Israel/Occupied Territories: Demolition of houses is an act of collective punishment

After four Israeli soldiers were killed on 9 January 2002 in an attack by Hamas on a military post on the border between Israel and the Gaza Strip, the Israeli Defence Forces (IDF) entered Rafah with tanks and bulldozers and demolished houses.

'Six hundred people, most of them Children's rights, were left homeless in this raid against quarters that had no relationship with the attack on the military post,' said Amnesty International.

The demolition of houses is one of the acts considered a grave breach of the Fourth Geneva Convention relative to the Protection of Civilian Persons in Time of War which prohibits: 'Any destruction by the Occupying Power of real or personal property belonging individually or collectively to private persons, or to the State, or to other public authorities, or to social or cooperative organizations ... except where such destruction is rendered absolutely necessary by military operations.'

According to Agence France Presse, yesterday the Israeli Prime Minister, Ariel Sharon, said that tunnels were used from Rafah to smuggle weapons and 'we have to take all necessary steps to stop the smuggling of weapons'.

'Over the past 16 months, at least 250 homes have been demolished in Rafah making more than 1,500 people homeless, the vast majority of them Children's rights,' Amnesty International said, adding that in the past four days, in the middle of winter, hundreds more men, Women's rights's rightss rights's rights's rights's rights and Children's rights have been forced to live in donated tents.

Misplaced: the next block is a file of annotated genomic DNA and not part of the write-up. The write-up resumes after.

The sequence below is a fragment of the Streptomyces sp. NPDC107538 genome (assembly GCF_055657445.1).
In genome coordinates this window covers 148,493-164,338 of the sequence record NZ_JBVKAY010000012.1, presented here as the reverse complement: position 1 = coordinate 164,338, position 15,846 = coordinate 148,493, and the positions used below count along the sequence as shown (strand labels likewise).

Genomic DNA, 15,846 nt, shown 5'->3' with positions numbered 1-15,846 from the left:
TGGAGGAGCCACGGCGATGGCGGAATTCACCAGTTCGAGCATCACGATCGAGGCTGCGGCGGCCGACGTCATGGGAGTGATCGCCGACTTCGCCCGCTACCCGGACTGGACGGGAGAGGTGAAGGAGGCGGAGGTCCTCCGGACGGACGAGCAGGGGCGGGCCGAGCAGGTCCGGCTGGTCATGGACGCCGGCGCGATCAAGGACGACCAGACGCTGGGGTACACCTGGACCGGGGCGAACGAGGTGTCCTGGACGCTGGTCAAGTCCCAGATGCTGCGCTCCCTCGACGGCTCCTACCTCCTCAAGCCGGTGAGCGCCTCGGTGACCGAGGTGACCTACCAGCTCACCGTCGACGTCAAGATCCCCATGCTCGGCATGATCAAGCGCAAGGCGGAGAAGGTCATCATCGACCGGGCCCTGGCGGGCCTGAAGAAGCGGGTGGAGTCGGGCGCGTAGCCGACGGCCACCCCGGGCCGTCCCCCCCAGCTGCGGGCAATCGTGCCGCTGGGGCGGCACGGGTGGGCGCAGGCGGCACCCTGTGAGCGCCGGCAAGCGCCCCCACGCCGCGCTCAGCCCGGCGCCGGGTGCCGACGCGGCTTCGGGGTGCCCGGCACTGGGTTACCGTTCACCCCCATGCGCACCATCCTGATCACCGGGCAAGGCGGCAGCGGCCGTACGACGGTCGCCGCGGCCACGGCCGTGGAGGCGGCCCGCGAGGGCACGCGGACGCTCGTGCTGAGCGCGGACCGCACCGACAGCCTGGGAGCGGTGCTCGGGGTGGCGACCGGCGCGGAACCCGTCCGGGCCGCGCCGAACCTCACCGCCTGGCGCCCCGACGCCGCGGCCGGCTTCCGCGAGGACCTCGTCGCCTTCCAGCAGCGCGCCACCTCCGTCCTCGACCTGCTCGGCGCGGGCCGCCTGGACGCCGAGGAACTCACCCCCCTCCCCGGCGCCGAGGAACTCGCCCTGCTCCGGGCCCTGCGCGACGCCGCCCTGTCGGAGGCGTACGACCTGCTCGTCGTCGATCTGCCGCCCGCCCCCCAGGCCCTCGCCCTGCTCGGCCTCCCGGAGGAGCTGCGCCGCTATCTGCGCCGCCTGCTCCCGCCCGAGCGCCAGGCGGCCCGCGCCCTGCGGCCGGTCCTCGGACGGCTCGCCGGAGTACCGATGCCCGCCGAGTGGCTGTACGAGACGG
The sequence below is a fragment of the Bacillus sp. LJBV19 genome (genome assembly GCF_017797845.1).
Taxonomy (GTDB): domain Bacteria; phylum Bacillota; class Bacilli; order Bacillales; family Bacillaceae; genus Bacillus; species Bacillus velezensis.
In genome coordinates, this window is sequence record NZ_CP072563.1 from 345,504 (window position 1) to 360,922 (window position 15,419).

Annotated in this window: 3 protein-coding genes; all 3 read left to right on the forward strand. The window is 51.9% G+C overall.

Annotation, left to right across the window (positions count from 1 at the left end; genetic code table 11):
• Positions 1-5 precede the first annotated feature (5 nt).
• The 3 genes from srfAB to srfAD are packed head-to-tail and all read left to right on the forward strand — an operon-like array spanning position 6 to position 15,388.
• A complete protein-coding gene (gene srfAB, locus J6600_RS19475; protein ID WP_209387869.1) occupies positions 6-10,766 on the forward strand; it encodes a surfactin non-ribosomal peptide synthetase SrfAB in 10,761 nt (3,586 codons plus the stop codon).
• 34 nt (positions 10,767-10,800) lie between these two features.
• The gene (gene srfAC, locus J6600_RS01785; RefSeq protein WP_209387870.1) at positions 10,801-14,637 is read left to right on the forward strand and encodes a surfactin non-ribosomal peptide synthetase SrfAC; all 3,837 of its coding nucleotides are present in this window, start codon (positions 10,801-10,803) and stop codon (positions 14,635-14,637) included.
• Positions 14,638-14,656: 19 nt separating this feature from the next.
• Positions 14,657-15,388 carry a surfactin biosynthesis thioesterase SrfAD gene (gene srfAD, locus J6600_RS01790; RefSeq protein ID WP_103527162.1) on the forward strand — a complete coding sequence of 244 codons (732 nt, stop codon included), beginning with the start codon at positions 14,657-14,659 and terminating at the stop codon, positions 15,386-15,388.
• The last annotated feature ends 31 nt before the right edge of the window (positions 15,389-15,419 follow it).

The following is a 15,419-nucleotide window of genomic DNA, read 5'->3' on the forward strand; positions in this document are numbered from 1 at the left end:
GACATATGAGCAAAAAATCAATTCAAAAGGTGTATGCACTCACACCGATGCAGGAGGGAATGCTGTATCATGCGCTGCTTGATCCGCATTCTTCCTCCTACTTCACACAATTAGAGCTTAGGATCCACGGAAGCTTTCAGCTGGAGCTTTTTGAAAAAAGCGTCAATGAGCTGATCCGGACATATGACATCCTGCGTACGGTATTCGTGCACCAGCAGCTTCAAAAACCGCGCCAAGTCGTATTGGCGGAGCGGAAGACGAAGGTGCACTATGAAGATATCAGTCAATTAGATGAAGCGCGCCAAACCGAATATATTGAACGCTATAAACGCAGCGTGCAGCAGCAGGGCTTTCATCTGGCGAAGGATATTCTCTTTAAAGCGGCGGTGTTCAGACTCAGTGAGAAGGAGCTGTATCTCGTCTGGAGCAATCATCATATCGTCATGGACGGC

Today Foreign Minister Shimon Peres told the Knesset Foreign Affairs and Defense Committee that he, Prime Minister Ariel Sharon and Defense Minister Benyamin Ben Eliezar decided on Sunday to halt the policy of demolition of Palestinian homes in the West Bank and the Gaza Strip. On the same day as his statement, nine Palestinian homes in Isawiyeh in East Jerusalem were demolished by the Jerusalem municipality allegedly because they had failed to get planning permission.

'Israel should cease this policy which has been universally condemned,' the organisation added, recalling that the United Nations' Committee against Torture concluded as recently as last November that house demolitions may amount to cruel, inhuman or degrading treatment or punishment, in breach of the UN Convention against Torture.

Background

IDF tanks and bulldozers entered Block O, in the area near the border with Egypt, around 2.30am on 10 January and demolished 56 homes without warning. The following night, at 1.35am on 11 January the IDF shot heavy tank shells on other Palestinian residential areas, Block J and Barahmeh, injuring eight people, and reportedly damaging more than 200 homes, many of which may now be unsafe for habitation.

Amnesty International visited many of the areas along the border between Rafah and Egypt where the IDF has been demolishing houses. Sometimes Palestinians, who have been given no notice of the demolitions, have been killed or wounded as their homes are destroyed. More than 250 Palestinian homes have been destroyed in Rafah since the beginning of the intifada at the end of September 2000; the families made homeless live with relatives or in tents. Over the past weeks the weather in the Gaza Strip has been extremely cold. A week ago, on 7 January, five Palestinian Children's rights aged between two and 11 from one family made homeless by the Israeli demolition of their home in Khan Yunis in the Gaza Strip died in a blaze caused by a candle in their tent.

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